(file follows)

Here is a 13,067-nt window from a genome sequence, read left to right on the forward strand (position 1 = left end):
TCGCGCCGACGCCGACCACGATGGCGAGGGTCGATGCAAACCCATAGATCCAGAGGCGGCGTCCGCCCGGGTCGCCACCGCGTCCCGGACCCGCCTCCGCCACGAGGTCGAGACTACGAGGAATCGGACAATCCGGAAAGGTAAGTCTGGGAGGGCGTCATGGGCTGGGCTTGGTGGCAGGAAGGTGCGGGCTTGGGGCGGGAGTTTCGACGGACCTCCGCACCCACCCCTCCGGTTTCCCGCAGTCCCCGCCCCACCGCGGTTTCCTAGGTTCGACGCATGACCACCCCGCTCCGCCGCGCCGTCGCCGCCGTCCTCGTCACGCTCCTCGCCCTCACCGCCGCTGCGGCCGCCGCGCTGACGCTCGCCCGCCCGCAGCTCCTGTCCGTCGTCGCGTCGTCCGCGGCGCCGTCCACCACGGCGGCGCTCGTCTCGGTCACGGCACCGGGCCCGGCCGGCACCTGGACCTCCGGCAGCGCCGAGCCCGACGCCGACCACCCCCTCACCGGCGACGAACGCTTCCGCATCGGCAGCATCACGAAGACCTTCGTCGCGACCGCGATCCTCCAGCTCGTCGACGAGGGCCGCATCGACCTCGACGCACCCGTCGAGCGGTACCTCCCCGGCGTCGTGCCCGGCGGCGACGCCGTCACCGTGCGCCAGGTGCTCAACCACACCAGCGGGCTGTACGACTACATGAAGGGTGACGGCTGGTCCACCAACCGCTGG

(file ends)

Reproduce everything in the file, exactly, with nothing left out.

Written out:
Here is a 13,067-nt window from a genome sequence, read left to right on the forward strand (position 1 = left end):
TCGCGCCGACGCCGACCACGATGGCGAGGGTCGATGCAAACCCATAGATCCAGAGGCGGCGTCCGCCCGGGTCGCCACCGCGTCCCGGACCCGCCTCCGCCACGAGGTCGAGACTACGAGGAATCGGACAATCCGGAAAGGTAAGTCTGGGAGGGCGTCATGGGCTGGGCTTGGTGGCAGGAAGGTGCGGGCTTGGGGCGGGAGTTTCGACGGACCTCCGCACCCACCCCTCCGGTTTCCCGCAGTCCCCGCCCCACCGCGGTTTCCTAGGTTCGACGCATGACCACCCCGCTCCGCCGCGCCGTCGCCGCCGTCCTCGTCACGCTCCTCGCCCTCACCGCCGCTGCGGCCGCCGCGCTGACGCTCGCCCGCCCGCAGCTCCTGTCCGTCGTCGCGTCGTCCGCGGCGCCGTCCACCACGGCGGCGCTCGTCTCGGTCACGGCACCGGGCCCGGCCGGCACCTGGACCTCCGGCAGCGCCGAGCCCGACGCCGACCACCCCCTCACCGGCGACGAACGCTTCCGCATCGGCAGCATCACGAAGACCTTCGTCGCGACCGCGATCCTCCAGCTCGTCGACGAGGGCCGCATCGACCTCGACGCACCCGTCGAGCGGTACCTCCCCGGCGTCGTGCCCGGCGGCGACGCCGTCACCGTGCGCCAGGTGCTCAACCACACCAGCGGGCTGTACGACTACATGAAGGGTGACGGCTGGTCCACCAACCGCTGG